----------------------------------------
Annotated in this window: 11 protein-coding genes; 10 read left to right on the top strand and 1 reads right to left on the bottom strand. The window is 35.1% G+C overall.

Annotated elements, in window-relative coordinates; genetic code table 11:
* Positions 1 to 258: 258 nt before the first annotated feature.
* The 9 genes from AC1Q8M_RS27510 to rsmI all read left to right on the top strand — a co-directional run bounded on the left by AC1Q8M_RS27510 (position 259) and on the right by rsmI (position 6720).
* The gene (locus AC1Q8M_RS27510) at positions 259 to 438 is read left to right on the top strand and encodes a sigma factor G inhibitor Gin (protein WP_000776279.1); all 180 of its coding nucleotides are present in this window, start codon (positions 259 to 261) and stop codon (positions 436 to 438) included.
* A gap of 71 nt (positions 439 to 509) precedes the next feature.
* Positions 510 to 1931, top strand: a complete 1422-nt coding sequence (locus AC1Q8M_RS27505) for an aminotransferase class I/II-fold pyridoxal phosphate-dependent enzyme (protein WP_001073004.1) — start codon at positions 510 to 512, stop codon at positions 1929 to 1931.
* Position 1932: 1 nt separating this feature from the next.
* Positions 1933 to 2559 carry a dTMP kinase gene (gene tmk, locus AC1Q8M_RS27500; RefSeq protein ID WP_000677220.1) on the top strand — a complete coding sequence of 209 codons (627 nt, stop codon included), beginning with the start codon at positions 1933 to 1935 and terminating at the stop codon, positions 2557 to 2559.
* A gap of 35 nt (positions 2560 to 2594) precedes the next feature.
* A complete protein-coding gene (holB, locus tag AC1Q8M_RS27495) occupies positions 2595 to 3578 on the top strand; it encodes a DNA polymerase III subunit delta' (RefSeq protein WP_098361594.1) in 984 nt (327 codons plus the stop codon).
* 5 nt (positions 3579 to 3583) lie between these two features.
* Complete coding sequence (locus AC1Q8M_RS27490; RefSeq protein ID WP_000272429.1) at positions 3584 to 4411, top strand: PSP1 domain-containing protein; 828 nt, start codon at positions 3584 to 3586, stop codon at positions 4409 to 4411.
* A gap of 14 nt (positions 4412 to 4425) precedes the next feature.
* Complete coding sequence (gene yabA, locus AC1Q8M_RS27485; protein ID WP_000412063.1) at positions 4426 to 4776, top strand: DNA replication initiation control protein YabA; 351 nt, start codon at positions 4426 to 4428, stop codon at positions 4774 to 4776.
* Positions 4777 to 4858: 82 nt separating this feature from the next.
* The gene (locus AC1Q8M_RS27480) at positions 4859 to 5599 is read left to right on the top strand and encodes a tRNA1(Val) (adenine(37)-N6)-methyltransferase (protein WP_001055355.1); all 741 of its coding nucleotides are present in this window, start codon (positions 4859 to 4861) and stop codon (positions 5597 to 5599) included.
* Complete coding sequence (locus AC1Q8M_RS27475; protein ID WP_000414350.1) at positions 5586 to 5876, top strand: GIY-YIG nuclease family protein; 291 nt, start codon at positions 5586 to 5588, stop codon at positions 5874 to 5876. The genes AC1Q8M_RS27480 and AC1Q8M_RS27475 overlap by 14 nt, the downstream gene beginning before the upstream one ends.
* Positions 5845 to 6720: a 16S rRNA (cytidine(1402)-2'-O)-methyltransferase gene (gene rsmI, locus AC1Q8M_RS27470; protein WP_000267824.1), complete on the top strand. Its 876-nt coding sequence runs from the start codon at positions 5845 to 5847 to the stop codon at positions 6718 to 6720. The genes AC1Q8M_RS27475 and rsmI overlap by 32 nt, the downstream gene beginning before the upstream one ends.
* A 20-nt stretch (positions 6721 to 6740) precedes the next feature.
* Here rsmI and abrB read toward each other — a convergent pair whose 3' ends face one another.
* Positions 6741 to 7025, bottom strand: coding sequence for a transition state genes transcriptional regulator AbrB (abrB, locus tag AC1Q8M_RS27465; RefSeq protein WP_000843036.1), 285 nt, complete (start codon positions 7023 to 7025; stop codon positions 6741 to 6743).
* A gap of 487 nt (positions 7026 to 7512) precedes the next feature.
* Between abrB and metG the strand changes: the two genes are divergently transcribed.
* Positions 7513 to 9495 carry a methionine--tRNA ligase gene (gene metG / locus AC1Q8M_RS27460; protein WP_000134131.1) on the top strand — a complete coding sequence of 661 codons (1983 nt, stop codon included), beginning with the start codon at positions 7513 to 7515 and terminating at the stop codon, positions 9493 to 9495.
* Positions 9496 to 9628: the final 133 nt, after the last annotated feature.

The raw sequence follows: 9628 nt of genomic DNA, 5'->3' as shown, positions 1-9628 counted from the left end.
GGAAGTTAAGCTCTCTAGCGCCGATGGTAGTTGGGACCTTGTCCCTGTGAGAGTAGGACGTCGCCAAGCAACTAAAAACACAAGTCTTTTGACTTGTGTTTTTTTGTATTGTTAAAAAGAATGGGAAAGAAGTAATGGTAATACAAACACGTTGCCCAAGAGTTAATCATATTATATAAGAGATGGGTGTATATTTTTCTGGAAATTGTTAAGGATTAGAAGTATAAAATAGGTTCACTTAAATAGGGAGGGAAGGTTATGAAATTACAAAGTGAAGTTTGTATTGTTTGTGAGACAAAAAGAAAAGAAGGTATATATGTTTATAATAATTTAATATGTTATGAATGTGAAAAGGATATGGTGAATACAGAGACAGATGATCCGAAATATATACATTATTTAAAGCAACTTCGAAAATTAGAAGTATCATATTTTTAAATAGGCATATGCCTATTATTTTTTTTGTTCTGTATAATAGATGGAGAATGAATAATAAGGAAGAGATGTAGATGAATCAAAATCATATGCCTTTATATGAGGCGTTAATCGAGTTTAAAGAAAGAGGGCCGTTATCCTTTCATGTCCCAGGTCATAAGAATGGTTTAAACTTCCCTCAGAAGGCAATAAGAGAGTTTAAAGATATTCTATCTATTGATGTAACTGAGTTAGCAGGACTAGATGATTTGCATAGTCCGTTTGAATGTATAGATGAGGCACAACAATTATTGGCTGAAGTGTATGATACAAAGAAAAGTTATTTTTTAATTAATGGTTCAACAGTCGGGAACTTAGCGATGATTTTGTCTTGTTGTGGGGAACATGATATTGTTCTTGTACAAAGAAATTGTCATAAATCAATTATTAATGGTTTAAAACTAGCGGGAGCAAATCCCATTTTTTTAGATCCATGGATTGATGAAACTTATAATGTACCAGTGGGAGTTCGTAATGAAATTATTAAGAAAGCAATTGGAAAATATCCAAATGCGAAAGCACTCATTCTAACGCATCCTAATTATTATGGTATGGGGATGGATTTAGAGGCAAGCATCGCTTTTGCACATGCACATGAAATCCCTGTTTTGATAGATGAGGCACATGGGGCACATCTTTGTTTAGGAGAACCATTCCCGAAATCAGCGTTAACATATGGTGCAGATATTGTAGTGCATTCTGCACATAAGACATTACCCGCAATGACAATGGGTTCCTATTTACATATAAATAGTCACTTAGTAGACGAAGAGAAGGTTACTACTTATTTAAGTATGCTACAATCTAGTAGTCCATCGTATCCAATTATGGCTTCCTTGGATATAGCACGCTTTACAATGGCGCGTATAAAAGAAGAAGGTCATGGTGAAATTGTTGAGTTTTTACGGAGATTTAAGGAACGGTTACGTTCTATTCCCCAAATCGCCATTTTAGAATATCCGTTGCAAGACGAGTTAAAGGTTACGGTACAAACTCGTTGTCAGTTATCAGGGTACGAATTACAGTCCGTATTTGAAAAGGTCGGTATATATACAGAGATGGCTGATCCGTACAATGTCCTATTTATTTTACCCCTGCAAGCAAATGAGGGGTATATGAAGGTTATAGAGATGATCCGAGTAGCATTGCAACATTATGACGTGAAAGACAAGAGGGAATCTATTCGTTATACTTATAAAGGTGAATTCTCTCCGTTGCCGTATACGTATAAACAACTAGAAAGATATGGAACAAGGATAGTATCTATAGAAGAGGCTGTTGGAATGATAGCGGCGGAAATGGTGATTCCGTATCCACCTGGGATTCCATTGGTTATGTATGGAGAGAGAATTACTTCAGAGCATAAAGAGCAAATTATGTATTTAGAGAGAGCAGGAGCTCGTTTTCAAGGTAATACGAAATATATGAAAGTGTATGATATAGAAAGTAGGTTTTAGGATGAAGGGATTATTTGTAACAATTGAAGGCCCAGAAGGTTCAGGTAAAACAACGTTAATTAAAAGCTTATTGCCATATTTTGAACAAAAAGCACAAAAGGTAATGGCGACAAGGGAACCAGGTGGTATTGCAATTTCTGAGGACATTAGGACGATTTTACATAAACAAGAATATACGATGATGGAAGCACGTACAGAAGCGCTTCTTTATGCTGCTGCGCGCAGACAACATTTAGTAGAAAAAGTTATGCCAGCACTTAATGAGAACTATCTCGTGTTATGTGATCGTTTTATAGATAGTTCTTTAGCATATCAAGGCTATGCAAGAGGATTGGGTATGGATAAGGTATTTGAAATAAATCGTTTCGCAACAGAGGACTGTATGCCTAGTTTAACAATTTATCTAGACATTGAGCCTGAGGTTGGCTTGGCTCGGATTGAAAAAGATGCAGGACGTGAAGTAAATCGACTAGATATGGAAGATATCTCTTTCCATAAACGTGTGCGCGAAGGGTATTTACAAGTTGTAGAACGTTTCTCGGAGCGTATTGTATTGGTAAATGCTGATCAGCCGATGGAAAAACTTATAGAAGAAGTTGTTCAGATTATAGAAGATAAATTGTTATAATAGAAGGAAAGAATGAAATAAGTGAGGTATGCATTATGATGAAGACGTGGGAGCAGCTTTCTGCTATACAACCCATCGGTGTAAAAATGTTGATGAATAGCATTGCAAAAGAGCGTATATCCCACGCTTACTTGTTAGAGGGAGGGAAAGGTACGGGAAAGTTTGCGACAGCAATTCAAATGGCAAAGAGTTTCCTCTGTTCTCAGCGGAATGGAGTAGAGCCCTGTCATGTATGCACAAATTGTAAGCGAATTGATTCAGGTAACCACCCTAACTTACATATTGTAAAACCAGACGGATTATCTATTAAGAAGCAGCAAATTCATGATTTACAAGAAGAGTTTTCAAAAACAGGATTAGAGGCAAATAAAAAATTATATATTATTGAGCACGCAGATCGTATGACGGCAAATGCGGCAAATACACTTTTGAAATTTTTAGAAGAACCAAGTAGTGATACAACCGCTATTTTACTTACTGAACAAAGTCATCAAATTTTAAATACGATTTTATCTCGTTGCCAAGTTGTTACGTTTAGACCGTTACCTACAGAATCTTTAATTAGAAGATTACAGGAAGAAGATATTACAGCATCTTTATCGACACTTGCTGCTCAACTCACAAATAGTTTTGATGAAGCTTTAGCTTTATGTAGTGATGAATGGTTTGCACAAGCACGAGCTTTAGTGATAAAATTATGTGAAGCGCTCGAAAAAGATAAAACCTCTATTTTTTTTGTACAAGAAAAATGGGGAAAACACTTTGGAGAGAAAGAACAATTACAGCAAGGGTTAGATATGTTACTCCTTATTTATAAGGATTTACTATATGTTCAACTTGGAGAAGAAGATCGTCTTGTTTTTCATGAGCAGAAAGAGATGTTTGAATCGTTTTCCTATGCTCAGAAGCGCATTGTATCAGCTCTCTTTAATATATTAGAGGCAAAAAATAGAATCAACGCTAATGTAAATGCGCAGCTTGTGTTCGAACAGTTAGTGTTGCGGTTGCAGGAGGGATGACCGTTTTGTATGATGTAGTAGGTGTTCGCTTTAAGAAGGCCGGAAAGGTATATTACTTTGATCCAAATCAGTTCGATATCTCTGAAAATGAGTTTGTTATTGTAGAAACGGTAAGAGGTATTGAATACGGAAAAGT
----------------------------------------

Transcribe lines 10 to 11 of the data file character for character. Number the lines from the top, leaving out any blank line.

* A gap of 35 nt (positions 2560 to 2594) precedes the next feature.
* A complete protein-coding gene (holB, locus tag AC1Q8M_RS27495) occupies positions 2595 to 3578 on the top strand; it encodes a DNA polymerase III subunit delta' (RefSeq protein WP_098361594.1) in 984 nt (327 codons plus the stop codon).